Curiosity will be "the largest and most complex piece of equipment ever placed on the surface of another planet," said Doug McCuistion, director of NASA's Mars exploration program.
Ten feet long, 9 feet wide, and 7 feet tall at its mast, Curiosity is about twice the size of previous rovers Spirit and Opportunity, weighs 1 ton and is loaded with 10 science instruments. Its formal name is Mars Science Laboratory, or MSL.
In a spacecraft first, Curiosity will be lowered to Mars' surface by a jet-pack and a tether system similar to the sky cranes used by helicopters to insert heavy equipment in inaccessible spots on Earth. It's a kind of precision landing that officials say will benefit future explorers on Mars.
The rover is scheduled to arrive at the mineral-rich Gale Crater in August, 81/2 months after embarking on the 354 million-mile voyage aboard an Atlas V rocket.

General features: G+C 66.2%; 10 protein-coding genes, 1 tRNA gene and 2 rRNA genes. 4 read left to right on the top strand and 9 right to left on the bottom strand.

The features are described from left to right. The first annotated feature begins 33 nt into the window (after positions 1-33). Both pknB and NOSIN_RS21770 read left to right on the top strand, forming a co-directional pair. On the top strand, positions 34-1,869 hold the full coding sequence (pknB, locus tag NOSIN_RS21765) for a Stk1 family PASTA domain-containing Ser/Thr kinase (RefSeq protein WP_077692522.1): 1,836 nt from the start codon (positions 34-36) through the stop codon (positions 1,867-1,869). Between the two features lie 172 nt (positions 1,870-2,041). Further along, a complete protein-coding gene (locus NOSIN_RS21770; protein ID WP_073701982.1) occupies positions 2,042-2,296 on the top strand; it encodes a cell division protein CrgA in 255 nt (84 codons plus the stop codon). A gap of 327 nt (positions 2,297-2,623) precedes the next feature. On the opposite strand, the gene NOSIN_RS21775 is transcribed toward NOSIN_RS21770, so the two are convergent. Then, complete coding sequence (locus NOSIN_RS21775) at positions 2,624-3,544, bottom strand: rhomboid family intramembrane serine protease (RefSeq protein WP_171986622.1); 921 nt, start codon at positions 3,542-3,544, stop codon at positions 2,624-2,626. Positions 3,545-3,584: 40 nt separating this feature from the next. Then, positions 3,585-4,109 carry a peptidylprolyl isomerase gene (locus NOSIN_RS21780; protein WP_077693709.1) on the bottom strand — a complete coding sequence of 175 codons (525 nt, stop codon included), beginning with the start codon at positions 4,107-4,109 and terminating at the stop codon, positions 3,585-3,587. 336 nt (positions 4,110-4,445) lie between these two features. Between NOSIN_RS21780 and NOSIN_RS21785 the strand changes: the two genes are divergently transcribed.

It's a treacherous journey to Mars, and the road is littered with failures. In all, more than three dozen missions have aimed over the decades at the most Earthlike planet known, but fewer than half have succeeded. Of this flotilla, only one lander is still working on the dry, barren, cold surface - Opportunity - and only three craft still are observing the planet from orbit.
Curiosity is the capstone of what NASA calls the year of the solar system. A spacecraft is in route to Jupiter after lifting off in August from Cape Canaveral, and twin lunar probes launched in September will arrive at the moon New Year's weekend.
A huge crowd - 13,500 invited guests - is expected for Curiosity's Thanksgiving-weekend send-off.
There will be more anxiety than usual over the launch. Curiosity holds 10.6 pounds of plutonium, more than enough to power the rover on the Martian surface for two years. A nuclear generator won out over solar energy because it allows for a bigger workload and more flexibility. The plutonium is encased in several protective layers in case of a launch accident.
Despite all its fancy upgrades, Curiosity will go no faster than the one-tenth-mile-per-hour logged by past Martian rovers. But it is expected to venture more than 12 miles during its two-year mission.